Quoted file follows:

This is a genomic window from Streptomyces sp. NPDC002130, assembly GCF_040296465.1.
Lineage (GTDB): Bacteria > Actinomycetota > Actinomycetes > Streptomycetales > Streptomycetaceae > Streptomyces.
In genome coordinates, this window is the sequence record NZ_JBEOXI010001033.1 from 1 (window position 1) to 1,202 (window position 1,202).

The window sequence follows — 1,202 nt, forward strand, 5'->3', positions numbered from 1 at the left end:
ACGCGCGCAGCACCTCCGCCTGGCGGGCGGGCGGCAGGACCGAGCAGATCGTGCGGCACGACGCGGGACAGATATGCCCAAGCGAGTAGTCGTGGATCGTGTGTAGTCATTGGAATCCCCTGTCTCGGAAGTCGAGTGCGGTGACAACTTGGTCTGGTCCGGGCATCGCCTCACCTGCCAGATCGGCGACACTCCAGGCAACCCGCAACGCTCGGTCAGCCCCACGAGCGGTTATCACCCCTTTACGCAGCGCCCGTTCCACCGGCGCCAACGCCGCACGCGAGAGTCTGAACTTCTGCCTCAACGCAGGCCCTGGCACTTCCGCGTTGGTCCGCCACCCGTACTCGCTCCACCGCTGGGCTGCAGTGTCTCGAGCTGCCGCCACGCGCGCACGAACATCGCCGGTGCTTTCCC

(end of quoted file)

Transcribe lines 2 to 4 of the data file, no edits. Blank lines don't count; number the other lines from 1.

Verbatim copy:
Lineage (GTDB): Bacteria > Actinomycetota > Actinomycetes > Streptomycetales > Streptomycetaceae > Streptomyces.
In genome coordinates, this window is the sequence record NZ_JBEOXI010001033.1 from 1 (window position 1) to 1,202 (window position 1,202).

The window sequence follows — 1,202 nt, forward strand, 5'->3', positions numbered from 1 at the left end: